Unless you cosset your classic or are extremely lucky, there’s a good chance the hood will become damaged. Some repairs can be done at home while others are best left to the pros, but either way the critical thing is not to let damage linger as it will worsen.

Localised repairs can be effected by all sorts of materials; Duct tape (we’ve all see hoods plastered in this), simple material patches which can be stitched, glued with contact adhesive or hot glued – and even tyre puncture repair patches! But like a bike’s inner tube there are only so many repairs you can carry out before it’s best to replace it.

Installing a new hood can be a home job, but we’d sooner entrust the job to an expert as the secret is in making the hood fit tight to the frame to avoid leaks, excessive wind noise and even chance the roof becoming detached at speed.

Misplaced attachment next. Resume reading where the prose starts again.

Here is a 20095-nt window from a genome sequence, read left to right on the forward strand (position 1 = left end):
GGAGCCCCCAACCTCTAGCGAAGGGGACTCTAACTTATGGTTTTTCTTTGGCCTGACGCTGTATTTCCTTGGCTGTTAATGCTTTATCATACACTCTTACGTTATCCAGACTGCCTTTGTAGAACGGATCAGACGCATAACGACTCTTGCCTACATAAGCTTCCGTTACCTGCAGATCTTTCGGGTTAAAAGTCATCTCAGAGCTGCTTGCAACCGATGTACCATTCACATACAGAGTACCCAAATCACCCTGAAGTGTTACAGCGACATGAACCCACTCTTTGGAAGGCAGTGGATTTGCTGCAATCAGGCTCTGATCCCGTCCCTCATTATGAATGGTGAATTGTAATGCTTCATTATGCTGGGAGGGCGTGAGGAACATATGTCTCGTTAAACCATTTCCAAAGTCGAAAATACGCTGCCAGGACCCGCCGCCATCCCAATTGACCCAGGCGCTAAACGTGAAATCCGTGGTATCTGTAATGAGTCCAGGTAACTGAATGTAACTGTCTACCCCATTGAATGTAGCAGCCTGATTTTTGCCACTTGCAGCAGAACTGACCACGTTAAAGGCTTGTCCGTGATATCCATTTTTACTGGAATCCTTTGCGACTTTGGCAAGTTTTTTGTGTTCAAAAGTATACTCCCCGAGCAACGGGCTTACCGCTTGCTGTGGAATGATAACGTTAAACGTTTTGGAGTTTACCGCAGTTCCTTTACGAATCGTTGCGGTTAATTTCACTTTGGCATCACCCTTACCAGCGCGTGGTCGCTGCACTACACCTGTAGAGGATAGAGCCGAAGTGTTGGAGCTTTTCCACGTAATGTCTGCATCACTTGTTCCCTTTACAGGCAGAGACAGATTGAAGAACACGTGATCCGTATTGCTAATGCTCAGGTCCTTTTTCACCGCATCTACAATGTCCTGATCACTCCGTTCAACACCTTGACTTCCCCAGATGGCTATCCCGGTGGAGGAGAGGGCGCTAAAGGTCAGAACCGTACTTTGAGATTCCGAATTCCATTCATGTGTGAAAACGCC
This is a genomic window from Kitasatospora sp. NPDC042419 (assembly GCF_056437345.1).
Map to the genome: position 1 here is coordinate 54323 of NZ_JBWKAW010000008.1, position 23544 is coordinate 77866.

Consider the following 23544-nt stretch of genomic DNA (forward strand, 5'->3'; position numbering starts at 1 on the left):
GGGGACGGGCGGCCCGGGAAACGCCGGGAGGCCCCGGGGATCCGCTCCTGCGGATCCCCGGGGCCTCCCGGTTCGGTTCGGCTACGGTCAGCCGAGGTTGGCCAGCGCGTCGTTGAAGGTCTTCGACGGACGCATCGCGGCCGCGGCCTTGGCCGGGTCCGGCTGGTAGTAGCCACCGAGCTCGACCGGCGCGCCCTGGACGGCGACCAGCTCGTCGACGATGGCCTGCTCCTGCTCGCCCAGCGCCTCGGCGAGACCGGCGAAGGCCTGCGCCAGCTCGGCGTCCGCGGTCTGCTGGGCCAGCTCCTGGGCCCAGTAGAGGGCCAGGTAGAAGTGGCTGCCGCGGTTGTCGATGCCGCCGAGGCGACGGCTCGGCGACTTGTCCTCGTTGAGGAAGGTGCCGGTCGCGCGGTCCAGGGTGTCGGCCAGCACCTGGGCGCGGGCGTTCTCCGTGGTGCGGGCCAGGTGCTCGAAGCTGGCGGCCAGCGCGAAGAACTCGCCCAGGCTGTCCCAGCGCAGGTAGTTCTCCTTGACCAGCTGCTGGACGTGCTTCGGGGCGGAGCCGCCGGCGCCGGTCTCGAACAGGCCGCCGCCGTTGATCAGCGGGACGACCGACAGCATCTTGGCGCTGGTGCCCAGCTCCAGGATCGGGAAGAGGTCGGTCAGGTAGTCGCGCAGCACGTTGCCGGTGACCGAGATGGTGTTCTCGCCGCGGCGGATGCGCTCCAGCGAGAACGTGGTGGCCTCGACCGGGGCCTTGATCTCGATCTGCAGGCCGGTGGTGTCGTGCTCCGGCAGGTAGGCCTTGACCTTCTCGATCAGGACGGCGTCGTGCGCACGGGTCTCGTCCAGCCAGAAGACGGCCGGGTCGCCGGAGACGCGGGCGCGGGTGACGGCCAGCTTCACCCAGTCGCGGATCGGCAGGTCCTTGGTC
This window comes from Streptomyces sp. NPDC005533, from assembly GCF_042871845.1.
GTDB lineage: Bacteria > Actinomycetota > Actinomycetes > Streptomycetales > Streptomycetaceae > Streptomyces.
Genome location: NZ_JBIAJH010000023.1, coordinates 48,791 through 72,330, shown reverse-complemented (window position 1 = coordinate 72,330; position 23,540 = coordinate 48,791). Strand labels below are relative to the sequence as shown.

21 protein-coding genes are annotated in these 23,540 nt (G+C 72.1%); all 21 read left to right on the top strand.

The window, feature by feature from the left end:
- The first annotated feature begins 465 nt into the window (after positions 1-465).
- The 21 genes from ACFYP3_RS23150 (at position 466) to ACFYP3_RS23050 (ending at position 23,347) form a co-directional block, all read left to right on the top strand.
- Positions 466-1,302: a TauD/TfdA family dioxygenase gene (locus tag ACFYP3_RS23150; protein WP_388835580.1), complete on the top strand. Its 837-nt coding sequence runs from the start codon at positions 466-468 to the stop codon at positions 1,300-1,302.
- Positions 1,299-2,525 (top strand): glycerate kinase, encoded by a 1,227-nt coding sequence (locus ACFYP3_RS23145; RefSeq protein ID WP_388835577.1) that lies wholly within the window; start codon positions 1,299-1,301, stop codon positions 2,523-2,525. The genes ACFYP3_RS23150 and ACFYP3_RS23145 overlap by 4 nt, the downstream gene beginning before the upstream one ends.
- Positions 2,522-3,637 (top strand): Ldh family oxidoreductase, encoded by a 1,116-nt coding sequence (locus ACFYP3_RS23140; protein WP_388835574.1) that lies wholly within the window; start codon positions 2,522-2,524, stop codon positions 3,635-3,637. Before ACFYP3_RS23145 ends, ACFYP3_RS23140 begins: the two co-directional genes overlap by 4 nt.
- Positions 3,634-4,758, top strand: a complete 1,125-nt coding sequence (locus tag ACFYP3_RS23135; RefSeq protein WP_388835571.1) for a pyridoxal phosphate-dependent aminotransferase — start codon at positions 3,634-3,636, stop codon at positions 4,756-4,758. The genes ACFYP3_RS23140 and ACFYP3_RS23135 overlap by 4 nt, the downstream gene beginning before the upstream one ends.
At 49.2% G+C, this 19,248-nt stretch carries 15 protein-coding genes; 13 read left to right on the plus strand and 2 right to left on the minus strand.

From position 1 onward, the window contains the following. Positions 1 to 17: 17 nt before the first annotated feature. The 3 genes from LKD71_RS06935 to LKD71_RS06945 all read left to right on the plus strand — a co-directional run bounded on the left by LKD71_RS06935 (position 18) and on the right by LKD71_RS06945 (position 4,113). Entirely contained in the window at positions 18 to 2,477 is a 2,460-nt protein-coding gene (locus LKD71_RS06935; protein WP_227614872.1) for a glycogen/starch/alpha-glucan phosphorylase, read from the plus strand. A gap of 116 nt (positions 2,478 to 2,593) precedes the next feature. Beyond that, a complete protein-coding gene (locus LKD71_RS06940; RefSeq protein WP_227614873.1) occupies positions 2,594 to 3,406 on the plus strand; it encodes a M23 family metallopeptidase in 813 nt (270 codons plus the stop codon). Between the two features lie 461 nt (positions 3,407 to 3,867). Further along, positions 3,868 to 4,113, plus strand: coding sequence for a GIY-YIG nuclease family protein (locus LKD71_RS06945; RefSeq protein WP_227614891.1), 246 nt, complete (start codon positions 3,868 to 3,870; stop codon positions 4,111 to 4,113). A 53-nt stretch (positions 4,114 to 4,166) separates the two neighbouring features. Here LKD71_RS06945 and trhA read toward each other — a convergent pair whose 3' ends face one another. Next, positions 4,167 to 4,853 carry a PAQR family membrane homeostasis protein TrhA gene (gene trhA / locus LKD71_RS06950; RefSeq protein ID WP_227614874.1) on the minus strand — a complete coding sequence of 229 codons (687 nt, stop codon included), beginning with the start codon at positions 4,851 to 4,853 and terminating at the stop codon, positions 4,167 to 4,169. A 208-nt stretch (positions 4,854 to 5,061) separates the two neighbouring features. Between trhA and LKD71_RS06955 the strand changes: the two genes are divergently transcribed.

Bodge the job at home and you may damage the hood and its assembly. Sunroofs, where correct alignment and tension is critical, should be treated the same.

One of the biggest causes of damage is the incorrect use of the hood – perhaps you weren’t shown how to do it properly in the first place? Modern designs, such as the type on MX-5s, are child’s play. Not so older hood designs fitted to the likes of MGBs and Triumph Spitfires however, where if you don’t unclip the rear first of all, it can jam or rip the hood.

So if you are buying a rag top and new to the model, then ask to see how the hood operates – could be that the seller has been doing it wrong all the time and trouble possibly looms as a result!